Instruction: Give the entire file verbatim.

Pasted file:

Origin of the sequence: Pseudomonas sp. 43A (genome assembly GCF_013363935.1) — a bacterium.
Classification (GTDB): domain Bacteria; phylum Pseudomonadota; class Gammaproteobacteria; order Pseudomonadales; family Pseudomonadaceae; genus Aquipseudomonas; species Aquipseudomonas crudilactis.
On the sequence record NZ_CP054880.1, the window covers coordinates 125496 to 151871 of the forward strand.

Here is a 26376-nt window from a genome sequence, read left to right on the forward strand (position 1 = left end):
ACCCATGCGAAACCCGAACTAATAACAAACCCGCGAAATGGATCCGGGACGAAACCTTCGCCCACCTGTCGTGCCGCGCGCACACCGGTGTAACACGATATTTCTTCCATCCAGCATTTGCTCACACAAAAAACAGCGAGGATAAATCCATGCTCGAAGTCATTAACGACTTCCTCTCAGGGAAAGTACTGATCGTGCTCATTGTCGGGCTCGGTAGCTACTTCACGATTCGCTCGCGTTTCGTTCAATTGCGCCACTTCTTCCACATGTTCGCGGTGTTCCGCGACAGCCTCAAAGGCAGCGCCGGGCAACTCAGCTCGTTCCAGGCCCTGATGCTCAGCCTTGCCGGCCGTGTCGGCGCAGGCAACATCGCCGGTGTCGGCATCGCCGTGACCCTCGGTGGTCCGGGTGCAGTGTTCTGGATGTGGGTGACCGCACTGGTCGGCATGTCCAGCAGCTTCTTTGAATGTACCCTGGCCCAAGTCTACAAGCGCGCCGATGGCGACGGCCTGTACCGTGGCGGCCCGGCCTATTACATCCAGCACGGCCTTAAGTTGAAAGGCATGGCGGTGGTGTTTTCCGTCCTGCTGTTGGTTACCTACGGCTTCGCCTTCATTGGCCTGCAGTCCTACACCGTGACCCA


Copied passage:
Origin of the sequence: Pseudomonas sp. 43A (genome assembly GCF_013363935.1) — a bacterium.
Classification (GTDB): domain Bacteria; phylum Pseudomonadota; class Gammaproteobacteria; order Pseudomonadales; family Pseudomonadaceae; genus Aquipseudomonas; species Aquipseudomonas crudilactis.
On the sequence record NZ_CP054880.1, the window covers coordinates 125496 to 151871 of the forward strand.

Here is a 26376-nt window from a genome sequence, read left to right on the forward strand (position 1 = left end):
ACCCATGCGAAACCCGAACTAATAACAAACCCGCGAAATGGATCCGGGACGAAACCTTCGCCCACCTGTCGTGCCGCGCGCACACCGGTGTAACACGATATTTCTTCCATCCAGCATTTGCTCACACAAAAAACAGCGAGGATAAATCCATGCTCGAAGTCATTAACGACTTCCTCTCAGGGAAAGTACTGATCGTGCTCATTGTCGGGCTCGGTAGCTACTTCACGATTCGCTCGCGTTTCGTTCAATTGCGCCACTTCTTCCACATGTTCGCGGTGTTCCGCGACAGCCTCAAAGGCAGCGCCGGGCAACTCAGCTCGTTCCAGGCCCTGATGCTCAGCCTTGCCGGCCGTGTCGGCGCAGGCAACATCGCCGGTGTCGGCATCGCCGTGACCCTCGGTGGTCCGGGTGCAGTGTTCTGGATGTGGGTGACCGCACTGGTCGGCATGTCCAGCAGCTTCTTTGAATGTACCCTGGCCCAAGTCTACAAGCGCGCCGATGGCGACGGCCTGTACCGTGGCGGCCCGGCCTATTACATCCAGCACGGCCTTAAGTTGAAAGGCATGGCGGTGGTGTTTTCCGTCCTGCTGTTGGTTACCTACGGCTTCGCCTTCATTGGCCTGCAGTCCTACACCGTGACCCA